Private sector fossil fuel spending on exploration is drying up just as modest rises in clean energy investments are being observed. With stock market investors increasingly embracing renewables, the IEA has observed positive signals in its latest energy investment report, but warned we are still doing far too little to keep global heating at bay.
Trade organization Solar Energy UK has called for the government to mandate that solar target in a co-ordinated rallying cry issued with two peers. One of them, the Nuclear Industry Association, is a membership body sure to raise hackles in some quarters of the energy transition movement.
The global off-grid solar appliance market began an uneven recovery from the worst ravages of the global pandemic in the second half of last year, according to market body GOGLA, but more finance and policy support must be made available to have any chance of achieving universal electricity access this decade.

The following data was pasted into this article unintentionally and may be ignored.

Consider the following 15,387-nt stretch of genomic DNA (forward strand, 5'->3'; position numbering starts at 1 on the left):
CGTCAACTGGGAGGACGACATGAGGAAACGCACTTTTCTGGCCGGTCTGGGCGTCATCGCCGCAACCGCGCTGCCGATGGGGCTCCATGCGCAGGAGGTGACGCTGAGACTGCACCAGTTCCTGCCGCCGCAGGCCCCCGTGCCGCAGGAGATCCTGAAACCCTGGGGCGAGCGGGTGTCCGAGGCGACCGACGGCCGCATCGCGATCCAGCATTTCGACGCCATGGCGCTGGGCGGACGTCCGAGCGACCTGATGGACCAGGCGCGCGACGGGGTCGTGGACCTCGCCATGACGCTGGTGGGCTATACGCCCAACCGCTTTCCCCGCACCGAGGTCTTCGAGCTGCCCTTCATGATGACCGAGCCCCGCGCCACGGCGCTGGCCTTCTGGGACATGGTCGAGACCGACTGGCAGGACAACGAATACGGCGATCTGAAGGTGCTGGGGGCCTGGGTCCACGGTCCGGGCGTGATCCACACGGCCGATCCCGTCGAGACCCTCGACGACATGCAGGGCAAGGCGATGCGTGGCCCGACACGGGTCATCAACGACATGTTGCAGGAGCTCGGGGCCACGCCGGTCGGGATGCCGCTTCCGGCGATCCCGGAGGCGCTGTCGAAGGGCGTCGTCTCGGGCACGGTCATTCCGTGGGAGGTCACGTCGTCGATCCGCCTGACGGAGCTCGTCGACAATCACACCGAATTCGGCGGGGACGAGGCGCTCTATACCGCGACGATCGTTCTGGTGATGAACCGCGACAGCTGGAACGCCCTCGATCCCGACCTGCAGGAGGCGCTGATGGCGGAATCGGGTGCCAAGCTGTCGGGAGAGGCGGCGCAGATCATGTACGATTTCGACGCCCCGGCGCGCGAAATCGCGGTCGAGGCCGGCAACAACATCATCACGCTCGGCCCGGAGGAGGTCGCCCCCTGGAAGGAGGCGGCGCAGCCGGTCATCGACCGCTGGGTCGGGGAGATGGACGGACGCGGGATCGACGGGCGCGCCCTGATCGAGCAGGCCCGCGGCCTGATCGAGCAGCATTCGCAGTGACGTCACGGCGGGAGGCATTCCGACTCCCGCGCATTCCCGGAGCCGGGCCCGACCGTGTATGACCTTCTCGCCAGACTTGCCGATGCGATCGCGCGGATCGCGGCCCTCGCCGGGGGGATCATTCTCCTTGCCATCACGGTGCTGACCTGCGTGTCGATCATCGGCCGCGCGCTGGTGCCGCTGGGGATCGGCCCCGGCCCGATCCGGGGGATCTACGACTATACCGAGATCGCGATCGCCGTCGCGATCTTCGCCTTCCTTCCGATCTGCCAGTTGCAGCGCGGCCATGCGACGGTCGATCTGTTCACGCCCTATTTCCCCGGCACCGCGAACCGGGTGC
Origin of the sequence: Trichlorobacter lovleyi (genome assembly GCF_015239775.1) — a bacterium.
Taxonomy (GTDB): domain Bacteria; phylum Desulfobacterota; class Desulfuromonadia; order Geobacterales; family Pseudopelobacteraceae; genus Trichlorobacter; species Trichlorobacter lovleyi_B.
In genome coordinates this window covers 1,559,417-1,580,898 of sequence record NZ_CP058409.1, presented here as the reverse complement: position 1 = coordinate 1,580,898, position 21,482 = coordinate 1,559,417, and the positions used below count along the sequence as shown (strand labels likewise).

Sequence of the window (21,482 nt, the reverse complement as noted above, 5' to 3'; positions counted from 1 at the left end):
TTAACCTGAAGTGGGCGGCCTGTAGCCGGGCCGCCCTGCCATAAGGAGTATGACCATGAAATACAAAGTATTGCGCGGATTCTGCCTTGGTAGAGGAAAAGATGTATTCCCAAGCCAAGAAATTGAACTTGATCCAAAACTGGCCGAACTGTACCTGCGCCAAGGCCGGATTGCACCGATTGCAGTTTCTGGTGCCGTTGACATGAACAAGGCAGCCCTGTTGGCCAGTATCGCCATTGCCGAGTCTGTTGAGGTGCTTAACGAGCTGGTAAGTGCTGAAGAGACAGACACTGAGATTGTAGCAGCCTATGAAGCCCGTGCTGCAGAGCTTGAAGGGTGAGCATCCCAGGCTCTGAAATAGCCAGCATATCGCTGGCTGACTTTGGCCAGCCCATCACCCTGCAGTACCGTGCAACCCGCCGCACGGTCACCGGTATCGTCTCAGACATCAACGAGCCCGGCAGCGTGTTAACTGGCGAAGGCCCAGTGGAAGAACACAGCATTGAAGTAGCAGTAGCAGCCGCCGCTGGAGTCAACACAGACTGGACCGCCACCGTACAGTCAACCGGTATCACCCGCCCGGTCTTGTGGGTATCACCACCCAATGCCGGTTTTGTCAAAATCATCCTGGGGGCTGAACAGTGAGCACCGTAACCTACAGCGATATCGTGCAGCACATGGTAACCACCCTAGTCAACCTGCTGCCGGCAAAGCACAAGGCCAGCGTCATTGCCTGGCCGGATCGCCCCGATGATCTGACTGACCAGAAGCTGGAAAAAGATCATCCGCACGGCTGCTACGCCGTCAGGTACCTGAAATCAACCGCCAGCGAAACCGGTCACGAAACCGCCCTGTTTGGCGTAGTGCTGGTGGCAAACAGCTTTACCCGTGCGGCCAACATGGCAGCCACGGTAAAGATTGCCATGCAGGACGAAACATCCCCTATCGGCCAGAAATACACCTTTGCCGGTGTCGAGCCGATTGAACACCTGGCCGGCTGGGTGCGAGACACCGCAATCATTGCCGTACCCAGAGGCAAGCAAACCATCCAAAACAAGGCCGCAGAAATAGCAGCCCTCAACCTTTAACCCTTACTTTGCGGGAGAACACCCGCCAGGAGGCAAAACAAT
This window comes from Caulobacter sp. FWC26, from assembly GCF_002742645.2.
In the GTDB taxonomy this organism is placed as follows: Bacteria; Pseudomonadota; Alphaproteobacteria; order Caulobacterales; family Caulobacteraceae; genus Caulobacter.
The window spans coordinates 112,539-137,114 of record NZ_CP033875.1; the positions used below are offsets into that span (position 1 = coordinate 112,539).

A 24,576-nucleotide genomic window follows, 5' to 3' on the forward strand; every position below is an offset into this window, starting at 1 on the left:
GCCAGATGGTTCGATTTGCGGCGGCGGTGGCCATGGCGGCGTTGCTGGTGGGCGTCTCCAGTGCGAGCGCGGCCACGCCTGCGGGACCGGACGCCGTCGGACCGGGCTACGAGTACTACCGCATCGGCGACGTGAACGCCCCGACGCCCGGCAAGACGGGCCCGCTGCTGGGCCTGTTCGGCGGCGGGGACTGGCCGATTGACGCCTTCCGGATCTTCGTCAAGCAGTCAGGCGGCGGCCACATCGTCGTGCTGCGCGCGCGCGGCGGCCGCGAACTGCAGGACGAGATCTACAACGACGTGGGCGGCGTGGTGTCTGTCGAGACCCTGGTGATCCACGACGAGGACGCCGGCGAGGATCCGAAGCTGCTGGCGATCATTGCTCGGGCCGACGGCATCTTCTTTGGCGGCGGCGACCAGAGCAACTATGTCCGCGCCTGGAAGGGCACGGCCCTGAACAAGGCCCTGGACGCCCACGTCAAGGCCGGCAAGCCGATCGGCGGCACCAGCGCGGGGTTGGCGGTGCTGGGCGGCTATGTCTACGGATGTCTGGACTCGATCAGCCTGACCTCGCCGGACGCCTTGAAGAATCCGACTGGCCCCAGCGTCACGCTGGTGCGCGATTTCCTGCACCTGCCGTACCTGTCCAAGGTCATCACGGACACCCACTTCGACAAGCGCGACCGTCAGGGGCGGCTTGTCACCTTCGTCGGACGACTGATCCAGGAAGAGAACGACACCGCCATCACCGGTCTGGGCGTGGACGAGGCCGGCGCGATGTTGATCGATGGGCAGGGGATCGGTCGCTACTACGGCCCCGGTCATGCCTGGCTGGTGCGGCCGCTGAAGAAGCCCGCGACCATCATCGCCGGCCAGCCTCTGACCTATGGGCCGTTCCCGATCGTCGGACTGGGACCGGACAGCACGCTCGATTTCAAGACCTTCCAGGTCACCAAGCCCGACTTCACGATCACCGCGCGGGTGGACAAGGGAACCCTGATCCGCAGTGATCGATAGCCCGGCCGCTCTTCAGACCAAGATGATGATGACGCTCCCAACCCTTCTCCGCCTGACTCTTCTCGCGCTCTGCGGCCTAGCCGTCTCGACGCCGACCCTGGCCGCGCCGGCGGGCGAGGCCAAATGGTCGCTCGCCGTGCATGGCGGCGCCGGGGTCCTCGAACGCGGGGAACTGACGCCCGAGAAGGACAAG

The trade body has highlighted a lack of explicit PV industry support in EU member states which already host domestic manufacturers, such as Germany, France, Austria, Belgium and Lithuania, and says the focus on green hydrogen could exacerbate the solar trade deficit with Asia.
The sheer volume of new power lines which will be required to accommodate the rising tide of solar installations ensures copper has been included by the International Energy Agency on its list of minerals which must keep flowing if the energy transition is to stay on course. And it’s not production that’s the potential bottleneck.
The 1.2 GW, Covid-delayed third round of the kingdom’s clean power program is back up and running, despite the fact the top news story on the relevant government department’s website is dated April 2020.
While solar, wind and hydro generated 80 TWh more electricity last year than in 2019, coal and oil use fell in every EU member state, and Greek energy emissions fell almost 19%.
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